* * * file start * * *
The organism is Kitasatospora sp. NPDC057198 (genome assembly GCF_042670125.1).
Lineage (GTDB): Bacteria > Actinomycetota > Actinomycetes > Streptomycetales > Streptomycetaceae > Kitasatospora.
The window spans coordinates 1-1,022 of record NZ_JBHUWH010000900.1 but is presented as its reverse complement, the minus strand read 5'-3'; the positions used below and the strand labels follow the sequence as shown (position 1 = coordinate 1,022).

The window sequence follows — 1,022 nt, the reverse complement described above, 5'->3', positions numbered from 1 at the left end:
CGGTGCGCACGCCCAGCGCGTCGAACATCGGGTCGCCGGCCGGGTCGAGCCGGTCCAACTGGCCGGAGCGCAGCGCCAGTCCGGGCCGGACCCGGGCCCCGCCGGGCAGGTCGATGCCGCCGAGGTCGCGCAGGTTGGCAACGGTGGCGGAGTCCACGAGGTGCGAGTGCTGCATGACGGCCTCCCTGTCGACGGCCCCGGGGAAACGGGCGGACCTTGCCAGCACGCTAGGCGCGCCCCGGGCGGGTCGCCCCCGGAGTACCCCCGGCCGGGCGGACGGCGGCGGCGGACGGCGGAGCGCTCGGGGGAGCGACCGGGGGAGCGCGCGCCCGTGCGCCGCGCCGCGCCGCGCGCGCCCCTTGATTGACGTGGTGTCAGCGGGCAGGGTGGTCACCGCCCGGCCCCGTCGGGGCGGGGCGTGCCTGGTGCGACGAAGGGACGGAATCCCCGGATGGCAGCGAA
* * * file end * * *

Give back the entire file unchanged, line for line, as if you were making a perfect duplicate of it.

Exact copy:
The organism is Kitasatospora sp. NPDC057198 (genome assembly GCF_042670125.1).
Lineage (GTDB): Bacteria > Actinomycetota > Actinomycetes > Streptomycetales > Streptomycetaceae > Kitasatospora.
The window spans coordinates 1-1,022 of record NZ_JBHUWH010000900.1 but is presented as its reverse complement, the minus strand read 5'-3'; the positions used below and the strand labels follow the sequence as shown (position 1 = coordinate 1,022).

The window sequence follows — 1,022 nt, the reverse complement described above, 5'->3', positions numbered from 1 at the left end:
CGGTGCGCACGCCCAGCGCGTCGAACATCGGGTCGCCGGCCGGGTCGAGCCGGTCCAACTGGCCGGAGCGCAGCGCCAGTCCGGGCCGGACCCGGGCCCCGCCGGGCAGGTCGATGCCGCCGAGGTCGCGCAGGTTGGCAACGGTGGCGGAGTCCACGAGGTGCGAGTGCTGCATGACGGCCTCCCTGTCGACGGCCCCGGGGAAACGGGCGGACCTTGCCAGCACGCTAGGCGCGCCCCGGGCGGGTCGCCCCCGGAGTACCCCCGGCCGGGCGGACGGCGGCGGCGGACGGCGGAGCGCTCGGGGGAGCGACCGGGGGAGCGCGCGCCCGTGCGCCGCGCCGCGCCGCGCGCGCCCCTTGATTGACGTGGTGTCAGCGGGCAGGGTGGTCACCGCCCGGCCCCGTCGGGGCGGGGCGTGCCTGGTGCGACGAAGGGACGGAATCCCCGGATGGCAGCGAA